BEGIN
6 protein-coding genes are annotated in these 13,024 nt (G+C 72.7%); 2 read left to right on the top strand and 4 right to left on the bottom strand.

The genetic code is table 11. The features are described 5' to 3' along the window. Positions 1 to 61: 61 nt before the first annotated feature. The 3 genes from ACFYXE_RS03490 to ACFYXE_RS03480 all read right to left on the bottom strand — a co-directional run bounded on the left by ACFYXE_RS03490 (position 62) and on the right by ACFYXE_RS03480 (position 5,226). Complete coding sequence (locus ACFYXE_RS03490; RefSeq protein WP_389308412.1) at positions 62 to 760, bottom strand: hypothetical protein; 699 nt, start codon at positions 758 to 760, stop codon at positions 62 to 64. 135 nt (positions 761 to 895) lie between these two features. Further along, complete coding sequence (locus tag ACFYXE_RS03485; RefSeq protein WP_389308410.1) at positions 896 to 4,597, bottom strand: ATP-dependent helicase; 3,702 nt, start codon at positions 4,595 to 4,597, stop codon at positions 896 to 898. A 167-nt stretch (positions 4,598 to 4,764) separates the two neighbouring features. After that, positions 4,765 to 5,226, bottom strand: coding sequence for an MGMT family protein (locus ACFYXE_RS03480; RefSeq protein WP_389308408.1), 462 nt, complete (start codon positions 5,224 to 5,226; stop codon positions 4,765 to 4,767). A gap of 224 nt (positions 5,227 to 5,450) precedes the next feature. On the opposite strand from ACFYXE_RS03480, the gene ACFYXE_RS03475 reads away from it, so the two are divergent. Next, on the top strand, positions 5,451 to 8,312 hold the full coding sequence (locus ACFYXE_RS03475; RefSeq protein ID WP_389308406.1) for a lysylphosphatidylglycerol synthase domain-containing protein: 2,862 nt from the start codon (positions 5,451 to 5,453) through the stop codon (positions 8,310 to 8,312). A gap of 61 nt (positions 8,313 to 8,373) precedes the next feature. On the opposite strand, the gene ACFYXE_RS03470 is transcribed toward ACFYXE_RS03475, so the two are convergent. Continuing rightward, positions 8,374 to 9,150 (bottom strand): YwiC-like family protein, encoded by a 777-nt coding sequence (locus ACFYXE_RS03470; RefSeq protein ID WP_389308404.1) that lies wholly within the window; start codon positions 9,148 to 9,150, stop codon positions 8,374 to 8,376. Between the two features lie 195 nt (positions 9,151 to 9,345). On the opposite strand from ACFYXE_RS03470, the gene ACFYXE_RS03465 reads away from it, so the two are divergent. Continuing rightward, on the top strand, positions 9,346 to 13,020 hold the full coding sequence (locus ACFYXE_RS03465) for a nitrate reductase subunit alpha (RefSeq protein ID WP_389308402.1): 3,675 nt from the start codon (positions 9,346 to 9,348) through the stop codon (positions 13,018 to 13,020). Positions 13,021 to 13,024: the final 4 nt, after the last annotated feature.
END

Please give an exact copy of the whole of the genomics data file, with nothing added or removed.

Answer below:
6 protein-coding genes are annotated in these 13,024 nt (G+C 72.7%); 2 read left to right on the top strand and 4 right to left on the bottom strand.

The genetic code is table 11. The features are described 5' to 3' along the window. Positions 1 to 61: 61 nt before the first annotated feature. The 3 genes from ACFYXE_RS03490 to ACFYXE_RS03480 all read right to left on the bottom strand — a co-directional run bounded on the left by ACFYXE_RS03490 (position 62) and on the right by ACFYXE_RS03480 (position 5,226). Complete coding sequence (locus ACFYXE_RS03490; RefSeq protein WP_389308412.1) at positions 62 to 760, bottom strand: hypothetical protein; 699 nt, start codon at positions 758 to 760, stop codon at positions 62 to 64. 135 nt (positions 761 to 895) lie between these two features. Further along, complete coding sequence (locus tag ACFYXE_RS03485; RefSeq protein WP_389308410.1) at positions 896 to 4,597, bottom strand: ATP-dependent helicase; 3,702 nt, start codon at positions 4,595 to 4,597, stop codon at positions 896 to 898. A 167-nt stretch (positions 4,598 to 4,764) separates the two neighbouring features. After that, positions 4,765 to 5,226, bottom strand: coding sequence for an MGMT family protein (locus ACFYXE_RS03480; RefSeq protein WP_389308408.1), 462 nt, complete (start codon positions 5,224 to 5,226; stop codon positions 4,765 to 4,767). A gap of 224 nt (positions 5,227 to 5,450) precedes the next feature. On the opposite strand from ACFYXE_RS03480, the gene ACFYXE_RS03475 reads away from it, so the two are divergent. Next, on the top strand, positions 5,451 to 8,312 hold the full coding sequence (locus ACFYXE_RS03475; RefSeq protein ID WP_389308406.1) for a lysylphosphatidylglycerol synthase domain-containing protein: 2,862 nt from the start codon (positions 5,451 to 5,453) through the stop codon (positions 8,310 to 8,312). A gap of 61 nt (positions 8,313 to 8,373) precedes the next feature. On the opposite strand, the gene ACFYXE_RS03470 is transcribed toward ACFYXE_RS03475, so the two are convergent. Continuing rightward, positions 8,374 to 9,150 (bottom strand): YwiC-like family protein, encoded by a 777-nt coding sequence (locus ACFYXE_RS03470; RefSeq protein ID WP_389308404.1) that lies wholly within the window; start codon positions 9,148 to 9,150, stop codon positions 8,374 to 8,376. Between the two features lie 195 nt (positions 9,151 to 9,345). On the opposite strand from ACFYXE_RS03470, the gene ACFYXE_RS03465 reads away from it, so the two are divergent. Continuing rightward, on the top strand, positions 9,346 to 13,020 hold the full coding sequence (locus ACFYXE_RS03465) for a nitrate reductase subunit alpha (RefSeq protein ID WP_389308402.1): 3,675 nt from the start codon (positions 9,346 to 9,348) through the stop codon (positions 13,018 to 13,020). Positions 13,021 to 13,024: the final 4 nt, after the last annotated feature.